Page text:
GameStop jumps another 90% above $140, but short sellers aren't backing down
- Shares of GameStop jumped again on Tuesday after a roller coaster day that saw the stock more than double and turn negative within hours.
- GameStop has rallied more than 680% in January alone as an army of retail investors marshaled against short sellers in online chat rooms.
- Short sellers have amassed a mark-to-market loss of over $5 billion year to date in the stock, according to data from S3 Partners.
- Despite the massive squeezes, short sellers are doubling down on their bearish bets.
GameStop popped again on Tuesday after a wild session, pushing the stock back above $140, but short sellers betting against the brick-and-mortar video game retailer are nowhere near letting up.
Shares of GameStop jumped 92.7% to $147.98 on Tuesday, after trading as high as $150 during the session. The stock turned sharply higher after Social Capital's Chamath Palihapitiya said in a tweet that he bought GameStop call options betting the stock will go higher. Trading was halted multiple times due to volatility.
The stock kept ripping higher in extended trading on Tuesday, surging more than 60%. The after-hours jump came after Elon Musk commented on the mania on Twitter and linked to the infamous "wallstreetbets" Reddit chat room with over 2 million subscribers. The Tesla CEO tweeted to his 42 million followers "Gamestonk!!"
GameStop has rallied more than 680% in January alone as an army of retail investors marshaled against short sellers in online chat rooms, encouraging each other to pile on and keep pushing the stock higher. Short sellers have amassed a mark-to-market loss of more than $5 billion year to date in the stock, including a loss of $917 million on Monday and $1.6 billion on Friday, according to data from S3 Partners.
Despite the massive squeezes, short sellers are doubling down on their bearish bets. Over the last 30 days, GameStop shares that have been borrowed and sold short increased by 1.5 million shares, worth $117 million, as its stock price more than doubled, according to S3 Partners.
Short sellers also reloaded bets over the last seven days, where shorted shares jumped by more than 900,000, worth $69 million, the data showed. GameStop's short interest stands steadily at 139%, unchanged from a week ago.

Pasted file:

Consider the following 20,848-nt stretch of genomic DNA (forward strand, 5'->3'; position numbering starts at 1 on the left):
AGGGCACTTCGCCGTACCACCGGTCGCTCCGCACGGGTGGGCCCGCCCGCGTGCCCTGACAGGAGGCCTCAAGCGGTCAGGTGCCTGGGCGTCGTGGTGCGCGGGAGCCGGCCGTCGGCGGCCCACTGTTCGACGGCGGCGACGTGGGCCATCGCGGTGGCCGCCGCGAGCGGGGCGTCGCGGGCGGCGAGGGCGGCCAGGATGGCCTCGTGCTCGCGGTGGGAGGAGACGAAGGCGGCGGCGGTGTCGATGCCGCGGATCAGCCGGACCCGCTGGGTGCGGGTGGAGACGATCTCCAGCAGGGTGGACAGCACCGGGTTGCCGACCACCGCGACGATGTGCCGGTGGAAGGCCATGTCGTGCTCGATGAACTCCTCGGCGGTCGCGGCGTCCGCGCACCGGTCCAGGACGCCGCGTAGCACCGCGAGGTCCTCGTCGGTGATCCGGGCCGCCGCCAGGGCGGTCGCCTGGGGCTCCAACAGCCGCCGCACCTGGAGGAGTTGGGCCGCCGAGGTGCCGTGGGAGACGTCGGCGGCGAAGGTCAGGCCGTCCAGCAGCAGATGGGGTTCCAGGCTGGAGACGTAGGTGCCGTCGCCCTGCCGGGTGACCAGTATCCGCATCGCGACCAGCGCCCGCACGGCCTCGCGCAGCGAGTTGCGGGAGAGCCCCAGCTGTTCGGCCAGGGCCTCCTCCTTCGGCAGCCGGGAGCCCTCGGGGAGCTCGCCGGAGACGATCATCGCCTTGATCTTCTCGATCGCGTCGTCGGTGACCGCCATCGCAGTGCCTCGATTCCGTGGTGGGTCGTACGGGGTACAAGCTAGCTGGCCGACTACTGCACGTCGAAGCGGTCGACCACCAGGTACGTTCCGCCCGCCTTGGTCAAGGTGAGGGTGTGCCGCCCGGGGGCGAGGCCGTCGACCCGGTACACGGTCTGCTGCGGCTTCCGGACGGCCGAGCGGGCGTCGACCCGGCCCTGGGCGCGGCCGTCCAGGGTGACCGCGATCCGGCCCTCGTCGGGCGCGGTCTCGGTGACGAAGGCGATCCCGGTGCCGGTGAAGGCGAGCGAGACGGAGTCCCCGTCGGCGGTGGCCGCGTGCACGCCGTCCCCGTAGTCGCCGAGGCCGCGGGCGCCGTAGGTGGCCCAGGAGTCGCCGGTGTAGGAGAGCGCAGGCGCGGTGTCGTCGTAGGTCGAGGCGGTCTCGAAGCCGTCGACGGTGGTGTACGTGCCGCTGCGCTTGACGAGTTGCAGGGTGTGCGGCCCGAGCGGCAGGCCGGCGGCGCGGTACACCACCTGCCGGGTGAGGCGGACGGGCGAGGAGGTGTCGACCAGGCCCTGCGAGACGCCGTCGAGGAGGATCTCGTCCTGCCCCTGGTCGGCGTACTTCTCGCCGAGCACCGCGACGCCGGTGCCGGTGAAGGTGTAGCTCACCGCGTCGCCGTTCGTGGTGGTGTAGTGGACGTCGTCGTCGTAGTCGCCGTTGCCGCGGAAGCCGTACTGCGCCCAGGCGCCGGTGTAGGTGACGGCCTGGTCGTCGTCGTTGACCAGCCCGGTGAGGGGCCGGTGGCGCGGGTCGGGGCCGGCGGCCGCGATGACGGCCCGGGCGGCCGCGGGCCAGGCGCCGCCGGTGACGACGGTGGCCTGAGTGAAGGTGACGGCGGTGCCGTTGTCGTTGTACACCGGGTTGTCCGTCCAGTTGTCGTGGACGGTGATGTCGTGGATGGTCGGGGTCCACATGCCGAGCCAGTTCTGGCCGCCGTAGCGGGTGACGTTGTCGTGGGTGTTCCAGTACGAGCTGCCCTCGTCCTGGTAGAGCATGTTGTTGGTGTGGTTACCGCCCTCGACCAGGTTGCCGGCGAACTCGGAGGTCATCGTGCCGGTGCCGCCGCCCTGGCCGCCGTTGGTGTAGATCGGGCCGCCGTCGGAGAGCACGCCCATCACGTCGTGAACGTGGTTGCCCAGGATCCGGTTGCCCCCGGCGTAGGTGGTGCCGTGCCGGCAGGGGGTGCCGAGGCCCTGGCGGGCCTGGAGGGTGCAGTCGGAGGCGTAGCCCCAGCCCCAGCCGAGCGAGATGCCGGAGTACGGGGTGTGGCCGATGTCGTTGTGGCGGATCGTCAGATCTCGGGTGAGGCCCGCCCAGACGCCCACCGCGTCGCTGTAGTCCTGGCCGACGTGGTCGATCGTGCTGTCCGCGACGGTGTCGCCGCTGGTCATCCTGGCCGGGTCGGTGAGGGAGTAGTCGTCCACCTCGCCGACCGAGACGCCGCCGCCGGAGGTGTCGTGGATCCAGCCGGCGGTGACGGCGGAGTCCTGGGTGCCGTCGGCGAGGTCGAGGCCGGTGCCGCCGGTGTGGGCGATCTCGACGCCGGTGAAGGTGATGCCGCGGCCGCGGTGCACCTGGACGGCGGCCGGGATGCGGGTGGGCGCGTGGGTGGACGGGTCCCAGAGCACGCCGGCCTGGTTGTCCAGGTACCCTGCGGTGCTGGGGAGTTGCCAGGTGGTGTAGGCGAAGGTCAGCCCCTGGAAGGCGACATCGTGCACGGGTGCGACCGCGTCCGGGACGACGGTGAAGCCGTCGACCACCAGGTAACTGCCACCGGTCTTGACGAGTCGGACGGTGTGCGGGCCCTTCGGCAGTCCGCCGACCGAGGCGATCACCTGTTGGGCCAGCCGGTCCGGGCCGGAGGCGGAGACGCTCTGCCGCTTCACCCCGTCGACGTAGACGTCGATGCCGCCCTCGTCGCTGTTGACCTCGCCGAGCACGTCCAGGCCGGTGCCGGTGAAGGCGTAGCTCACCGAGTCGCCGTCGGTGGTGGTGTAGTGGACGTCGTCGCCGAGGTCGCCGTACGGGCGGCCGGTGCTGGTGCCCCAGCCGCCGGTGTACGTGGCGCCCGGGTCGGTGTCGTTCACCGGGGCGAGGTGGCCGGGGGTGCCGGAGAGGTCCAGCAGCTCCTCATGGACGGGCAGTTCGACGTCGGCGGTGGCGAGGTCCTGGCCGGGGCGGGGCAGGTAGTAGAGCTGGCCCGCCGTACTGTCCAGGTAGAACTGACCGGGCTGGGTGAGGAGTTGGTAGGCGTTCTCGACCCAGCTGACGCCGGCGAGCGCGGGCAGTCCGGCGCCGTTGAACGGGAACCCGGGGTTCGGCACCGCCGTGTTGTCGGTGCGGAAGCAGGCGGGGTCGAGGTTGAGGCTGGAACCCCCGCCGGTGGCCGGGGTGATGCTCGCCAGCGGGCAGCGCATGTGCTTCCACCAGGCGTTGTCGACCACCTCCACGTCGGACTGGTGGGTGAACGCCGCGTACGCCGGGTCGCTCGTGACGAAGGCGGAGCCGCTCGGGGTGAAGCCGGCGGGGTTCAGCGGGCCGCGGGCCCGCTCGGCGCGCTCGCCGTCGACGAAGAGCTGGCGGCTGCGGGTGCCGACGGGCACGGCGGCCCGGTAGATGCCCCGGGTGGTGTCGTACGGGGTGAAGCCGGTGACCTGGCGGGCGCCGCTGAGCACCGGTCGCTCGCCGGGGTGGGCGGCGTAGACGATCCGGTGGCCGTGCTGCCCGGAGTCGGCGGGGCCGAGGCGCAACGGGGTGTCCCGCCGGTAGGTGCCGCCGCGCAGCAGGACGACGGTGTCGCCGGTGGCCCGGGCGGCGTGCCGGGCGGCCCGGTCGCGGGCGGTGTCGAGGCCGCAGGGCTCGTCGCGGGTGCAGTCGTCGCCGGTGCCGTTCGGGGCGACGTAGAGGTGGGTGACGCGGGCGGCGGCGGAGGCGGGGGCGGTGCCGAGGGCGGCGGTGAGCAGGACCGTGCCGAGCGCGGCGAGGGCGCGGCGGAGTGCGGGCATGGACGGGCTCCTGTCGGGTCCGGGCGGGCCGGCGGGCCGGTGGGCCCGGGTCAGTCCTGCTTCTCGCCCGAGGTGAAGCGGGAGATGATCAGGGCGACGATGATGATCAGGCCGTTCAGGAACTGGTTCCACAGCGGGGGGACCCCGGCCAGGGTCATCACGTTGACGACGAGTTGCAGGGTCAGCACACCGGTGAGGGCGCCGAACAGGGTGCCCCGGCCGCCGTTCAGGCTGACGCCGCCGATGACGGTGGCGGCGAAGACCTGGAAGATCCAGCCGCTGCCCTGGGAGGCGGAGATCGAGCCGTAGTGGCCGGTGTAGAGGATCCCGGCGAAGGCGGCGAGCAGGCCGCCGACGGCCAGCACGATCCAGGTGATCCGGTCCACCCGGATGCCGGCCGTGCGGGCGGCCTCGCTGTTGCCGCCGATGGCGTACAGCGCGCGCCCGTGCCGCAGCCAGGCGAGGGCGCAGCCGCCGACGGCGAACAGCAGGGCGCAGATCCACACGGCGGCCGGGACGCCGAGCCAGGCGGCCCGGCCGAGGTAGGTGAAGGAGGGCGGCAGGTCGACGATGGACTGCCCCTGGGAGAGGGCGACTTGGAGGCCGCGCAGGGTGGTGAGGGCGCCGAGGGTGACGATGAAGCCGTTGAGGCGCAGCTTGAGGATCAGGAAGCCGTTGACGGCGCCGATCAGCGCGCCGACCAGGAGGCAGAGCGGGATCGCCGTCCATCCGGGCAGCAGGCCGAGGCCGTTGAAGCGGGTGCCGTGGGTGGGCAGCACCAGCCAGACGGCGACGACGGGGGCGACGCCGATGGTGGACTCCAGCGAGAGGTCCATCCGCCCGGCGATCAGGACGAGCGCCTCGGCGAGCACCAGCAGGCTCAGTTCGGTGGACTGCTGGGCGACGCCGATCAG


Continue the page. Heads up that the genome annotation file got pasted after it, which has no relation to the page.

"Much like the Revolutionary War, the first line of troops goes down in a rain of musket fire, but is replaced by the troops next in line," Ihor Dusaniwsky, S3's managing director of predictive analytics, said in an email. "We are seeing a short-squeeze on older shorts who have incurred massive mark-to-market losses on their positions but are seeing new shorts coming in."
"This is keeping overall shares shorted in GME relatively flat even though there is a significant short squeeze occurring in a sizable amount of existing short sellers," Dusaniwsky added.
The explosive rally in GameStop was largely driven by the buying frenzy among individual investors active in online forums. One Reddit trending post on Tuesday features a screenshot of the user's portfolio showing an over 1,000% return on GameStop's stock.
GameStop came off a roller coaster session Monday that saw the stock more than double and turn negative within hours. The stock closed Monday up 18% at $76.79.
"The retail order flow in the options are supercharging the short squeeze," CC Lagator of Options AI said. "The call buyers essentially use the market makers' hedges as leverage. As the stocks go higher, more stock is bought to cover for increasing short deltas. It's a market inefficiency and it eventually ends when those that have sold the calls are over-hedged for a stock no longer rising, and then need to actually sell stock to stay delta neutral."
Hedge fund Melvin Capital Management, which has a short position on GameStop, has fallen 30% this year through Friday, according to The Wall Street Journal.
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